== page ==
It struck me that this was entirely relevant to work. Most office workers spend an estimated 2 days a week in meetings. Where, candidly, we’d possibly confess to a friend, we spend our time pretending to pay attention.
It’s the norm of modern work. Dozens of hours of forced inactivity combined with adrenalised overwork when we emerge. We stay late, or do emails while we’re watching TV because we’re in interminable meetings during the day. And yet very few organisations allow ourselves to consider challenging the norms of work. What would happen if we didn’t have these meetings? Or allowed fewer people to represent us in them.
The challenge of course is that modern work is constructed on the essential imperative that we need to keep everyone in the loop. Communication. We need more communication. This demand leads to long status update emails, interminable calendar slots with presentations from distant teams and a sense that we too need to be giving updates to anyone we encounter on our travels. It begs the question of whether things really do need to be like this?
One model that I keep returning to is the entirely devolved model of Nucor.
Nucor started its recent history as a nuclear-power business but quickly made the transition into steel. Their workers were the best paid in the whole US steel industry but the company had the lowest labour cost per ton of steel produced. Most fascinatingly the company was entirely decentralised. At the time of their CEO Ken Iverson writing his experience in 1998 his company had annual sales of $3.6B (around $6B today) and yet had only 22 people working at their headquarters.
The critical ingredient for Nucor to achieve this leanness was extreme decentralisation. Almost nothing was centralised: the sourcing of raw materials, marketing, recruitment, target setting, admin, safety guidelines were all localised to local steel mills. That had multiple effects: it empowered local talent and it avoided the constant need to keep checking back to HQ to keep people ‘in the loop’.
Sir Robin Miller, former CEO of British media giant EMAP (where I once worked) told me that had been his philosophy when it came to running magazines. He gave everyone the freedom and autonomy to run their business. It often saw very junior managers given bundles of responsibility. Dozens of creative teams dotted London (and Peterborough) often oblivious to each other’s existence. “You’ve got to be very careful, you’ve got to push responsibility down all of the time. Because bureaucracy is very powerful and you see it everywhere in larger companies where decisions take longer and longer and longer because they’ve got to be taken nearer and nearer the top. You’ve got to stop that if at all possible because nothing will ever happen”.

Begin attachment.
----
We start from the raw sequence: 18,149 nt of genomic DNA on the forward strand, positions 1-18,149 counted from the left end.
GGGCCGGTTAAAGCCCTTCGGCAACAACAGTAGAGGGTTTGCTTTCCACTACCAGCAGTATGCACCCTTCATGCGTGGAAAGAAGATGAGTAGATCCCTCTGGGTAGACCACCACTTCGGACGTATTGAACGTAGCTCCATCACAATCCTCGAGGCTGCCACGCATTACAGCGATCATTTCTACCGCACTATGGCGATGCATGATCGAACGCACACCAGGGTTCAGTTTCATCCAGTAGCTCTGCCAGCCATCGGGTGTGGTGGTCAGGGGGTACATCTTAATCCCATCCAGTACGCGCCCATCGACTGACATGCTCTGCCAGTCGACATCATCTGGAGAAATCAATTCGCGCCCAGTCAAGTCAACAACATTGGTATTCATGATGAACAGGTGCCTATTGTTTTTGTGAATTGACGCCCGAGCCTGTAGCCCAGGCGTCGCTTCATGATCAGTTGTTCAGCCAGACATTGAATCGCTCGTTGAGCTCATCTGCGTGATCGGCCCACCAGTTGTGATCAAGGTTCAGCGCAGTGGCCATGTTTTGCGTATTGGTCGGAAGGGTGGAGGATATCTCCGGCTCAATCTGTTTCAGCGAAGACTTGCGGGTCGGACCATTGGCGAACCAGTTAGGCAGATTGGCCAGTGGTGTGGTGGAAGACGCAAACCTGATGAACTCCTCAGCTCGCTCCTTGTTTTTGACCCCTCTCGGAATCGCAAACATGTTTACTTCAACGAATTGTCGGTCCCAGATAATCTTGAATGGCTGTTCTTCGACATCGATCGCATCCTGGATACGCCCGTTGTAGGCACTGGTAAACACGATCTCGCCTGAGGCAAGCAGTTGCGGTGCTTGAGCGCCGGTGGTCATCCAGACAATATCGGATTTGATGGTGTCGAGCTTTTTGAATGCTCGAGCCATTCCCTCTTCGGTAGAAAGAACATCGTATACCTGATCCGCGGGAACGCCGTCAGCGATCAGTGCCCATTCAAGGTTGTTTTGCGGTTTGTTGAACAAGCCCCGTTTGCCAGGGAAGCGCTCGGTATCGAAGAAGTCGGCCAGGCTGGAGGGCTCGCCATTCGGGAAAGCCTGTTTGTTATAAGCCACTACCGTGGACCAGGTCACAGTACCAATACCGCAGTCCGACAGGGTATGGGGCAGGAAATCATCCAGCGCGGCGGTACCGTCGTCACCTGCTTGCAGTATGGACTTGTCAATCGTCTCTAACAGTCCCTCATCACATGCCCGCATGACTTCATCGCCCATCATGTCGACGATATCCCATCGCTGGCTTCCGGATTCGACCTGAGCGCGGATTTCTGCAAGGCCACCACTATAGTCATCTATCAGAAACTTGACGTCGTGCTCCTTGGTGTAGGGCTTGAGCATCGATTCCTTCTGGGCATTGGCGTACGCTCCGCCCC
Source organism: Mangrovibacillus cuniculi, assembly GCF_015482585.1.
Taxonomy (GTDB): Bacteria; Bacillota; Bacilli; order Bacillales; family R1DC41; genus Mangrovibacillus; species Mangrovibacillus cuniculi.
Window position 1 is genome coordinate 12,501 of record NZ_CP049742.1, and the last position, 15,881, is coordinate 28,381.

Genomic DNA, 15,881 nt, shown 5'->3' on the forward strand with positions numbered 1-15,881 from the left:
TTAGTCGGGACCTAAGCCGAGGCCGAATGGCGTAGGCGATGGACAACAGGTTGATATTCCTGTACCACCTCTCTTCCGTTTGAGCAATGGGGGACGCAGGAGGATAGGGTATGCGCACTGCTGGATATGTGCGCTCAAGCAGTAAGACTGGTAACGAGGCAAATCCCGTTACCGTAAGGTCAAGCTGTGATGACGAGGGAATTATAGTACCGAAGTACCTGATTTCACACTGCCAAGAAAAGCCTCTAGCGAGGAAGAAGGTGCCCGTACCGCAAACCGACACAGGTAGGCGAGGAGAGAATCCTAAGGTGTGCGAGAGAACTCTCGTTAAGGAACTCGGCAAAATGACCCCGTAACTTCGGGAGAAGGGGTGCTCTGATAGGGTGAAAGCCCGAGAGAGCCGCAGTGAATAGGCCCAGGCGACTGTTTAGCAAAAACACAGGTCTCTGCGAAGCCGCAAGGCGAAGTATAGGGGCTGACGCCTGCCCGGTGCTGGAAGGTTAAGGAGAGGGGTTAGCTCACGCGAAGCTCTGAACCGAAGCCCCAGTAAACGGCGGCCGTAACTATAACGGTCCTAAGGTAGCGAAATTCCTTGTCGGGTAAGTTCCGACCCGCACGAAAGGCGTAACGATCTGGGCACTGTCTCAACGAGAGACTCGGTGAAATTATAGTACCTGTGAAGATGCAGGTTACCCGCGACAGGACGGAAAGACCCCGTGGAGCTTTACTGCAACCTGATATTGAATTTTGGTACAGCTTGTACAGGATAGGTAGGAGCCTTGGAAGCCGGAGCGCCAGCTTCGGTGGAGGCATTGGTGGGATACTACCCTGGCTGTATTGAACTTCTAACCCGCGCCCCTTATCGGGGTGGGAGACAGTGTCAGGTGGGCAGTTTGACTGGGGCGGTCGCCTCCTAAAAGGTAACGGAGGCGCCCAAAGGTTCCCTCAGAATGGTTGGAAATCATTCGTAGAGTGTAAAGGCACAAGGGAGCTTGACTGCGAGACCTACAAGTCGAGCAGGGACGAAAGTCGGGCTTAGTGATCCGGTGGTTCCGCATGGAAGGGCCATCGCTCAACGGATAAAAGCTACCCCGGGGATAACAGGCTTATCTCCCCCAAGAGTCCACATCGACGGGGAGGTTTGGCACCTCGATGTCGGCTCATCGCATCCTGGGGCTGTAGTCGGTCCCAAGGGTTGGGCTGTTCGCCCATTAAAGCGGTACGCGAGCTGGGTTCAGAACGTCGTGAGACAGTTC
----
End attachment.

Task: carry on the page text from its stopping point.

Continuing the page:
One Nucor boss, Hamilton Lott explained what this looked like in reality: “We are honest-to-god autonomous. That means we duplicate efforts made in other parts of Nucor. The company might develop the same computer program six times. But, the advantages of local autonomy are so great, we think it’s worth it”.
It struck me that over the last few years we’ve moved from this more than ever before. The creation of information networks has created a sense that we need to keep everyone in the loop because we can keep everyone in the loop. Maybe the tyranny of the normal is the idea that big is better. Even in big connected firms we need to find our way to create tiny teams, networked in the gentlest way possible. Cycling and steel might give us clues to the answers.
Bruce Daisley is the EMEA Vice President of Twitter and best-selling author of The Joy of Work. He joined the company in 2012 having previously run YouTube UK at Google. He has also worked at Emap/Bauer and Capital Radio.
Bruce runs the Apple #1 Business Chart-topping podcast Eat Sleep Work Repeat on work culture. Bruce's book The Joy of Work has been a smash hit, it was the Sunday Times number 1 business bestseller in spring 2019, the Financial Times made it Book of the Month.